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Kansas-Nebraska Act

[kan-zuh s-nuh-bras-kuh] /ˈkæn zəs nəˈbræs kə/
noun, U.S. History
1.
the act of Congress in 1854 annulling the Missouri Compromise, providing for the organization of the territories of Kansas and Nebraska, and permitting these territories self-determination on the question of slavery.
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Based on the Random House Dictionary, © Random House, Inc. 2014.
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Kansas-Nebraska Act in Culture

Kansas-Nebraska Act definition


A law passed by Congress in 1854 that divided the territory west of the states of Missouri and Iowa and the territory of Minnesota into two new territories, Kansas and Nebraska. The law was extremely controversial because it did not exclude slavery from either territory, despite the fact that the Missouri Compromise prohibited slavery in these territories. By effectively repealing the Missouri Compromise, the law outraged many northerners, led to the collapse of the Whig party and the rise of the Republican party, and moved the nation closer to civil war.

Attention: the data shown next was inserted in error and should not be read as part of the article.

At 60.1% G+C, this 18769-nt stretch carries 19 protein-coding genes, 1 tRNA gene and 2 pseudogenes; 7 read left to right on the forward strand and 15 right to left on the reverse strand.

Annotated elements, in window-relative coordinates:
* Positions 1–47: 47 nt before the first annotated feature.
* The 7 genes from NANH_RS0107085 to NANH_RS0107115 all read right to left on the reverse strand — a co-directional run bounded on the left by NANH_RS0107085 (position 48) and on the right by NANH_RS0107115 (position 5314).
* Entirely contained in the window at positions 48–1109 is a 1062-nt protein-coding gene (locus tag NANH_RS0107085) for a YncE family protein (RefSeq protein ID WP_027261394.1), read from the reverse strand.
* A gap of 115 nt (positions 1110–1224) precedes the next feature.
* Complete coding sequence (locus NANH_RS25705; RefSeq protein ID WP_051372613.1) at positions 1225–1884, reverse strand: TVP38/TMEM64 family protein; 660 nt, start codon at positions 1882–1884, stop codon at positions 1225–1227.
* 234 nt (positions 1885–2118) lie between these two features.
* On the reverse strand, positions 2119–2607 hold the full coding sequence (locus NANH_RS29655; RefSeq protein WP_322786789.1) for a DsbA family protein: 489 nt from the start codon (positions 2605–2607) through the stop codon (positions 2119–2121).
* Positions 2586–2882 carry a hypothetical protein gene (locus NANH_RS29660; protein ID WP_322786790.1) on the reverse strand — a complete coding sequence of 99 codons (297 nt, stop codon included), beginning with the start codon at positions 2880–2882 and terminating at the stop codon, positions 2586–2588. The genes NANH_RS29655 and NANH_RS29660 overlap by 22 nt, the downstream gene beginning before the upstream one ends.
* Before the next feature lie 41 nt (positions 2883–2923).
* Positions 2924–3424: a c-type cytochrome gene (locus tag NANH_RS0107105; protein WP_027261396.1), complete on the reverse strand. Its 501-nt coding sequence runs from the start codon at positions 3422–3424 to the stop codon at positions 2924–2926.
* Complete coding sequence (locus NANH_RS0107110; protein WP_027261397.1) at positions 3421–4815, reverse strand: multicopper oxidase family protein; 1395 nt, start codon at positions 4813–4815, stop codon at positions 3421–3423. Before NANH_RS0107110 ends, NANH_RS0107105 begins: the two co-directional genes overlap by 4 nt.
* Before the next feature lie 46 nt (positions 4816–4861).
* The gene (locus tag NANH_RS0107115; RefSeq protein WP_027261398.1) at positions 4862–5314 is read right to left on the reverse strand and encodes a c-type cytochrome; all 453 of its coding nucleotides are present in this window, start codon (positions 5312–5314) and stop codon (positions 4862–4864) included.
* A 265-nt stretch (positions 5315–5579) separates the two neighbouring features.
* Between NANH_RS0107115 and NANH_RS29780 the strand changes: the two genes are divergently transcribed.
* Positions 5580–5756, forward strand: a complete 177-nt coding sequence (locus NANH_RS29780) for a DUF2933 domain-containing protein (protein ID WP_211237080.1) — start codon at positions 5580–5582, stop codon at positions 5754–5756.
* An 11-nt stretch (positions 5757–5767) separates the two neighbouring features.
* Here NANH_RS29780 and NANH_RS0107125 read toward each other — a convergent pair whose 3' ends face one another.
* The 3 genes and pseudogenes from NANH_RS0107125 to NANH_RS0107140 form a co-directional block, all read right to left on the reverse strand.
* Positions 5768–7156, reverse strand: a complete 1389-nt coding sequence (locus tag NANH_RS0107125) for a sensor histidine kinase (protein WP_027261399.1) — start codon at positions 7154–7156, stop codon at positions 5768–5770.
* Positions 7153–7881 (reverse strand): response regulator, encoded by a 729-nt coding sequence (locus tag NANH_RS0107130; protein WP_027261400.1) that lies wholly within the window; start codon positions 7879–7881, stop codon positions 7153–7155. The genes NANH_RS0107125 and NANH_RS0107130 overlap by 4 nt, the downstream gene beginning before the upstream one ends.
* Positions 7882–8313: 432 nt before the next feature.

The American Heritage® New Dictionary of Cultural Literacy, Third Edition
Copyright © 2005 by Houghton Mifflin Company.
Published by Houghton Mifflin Company. All rights reserved.
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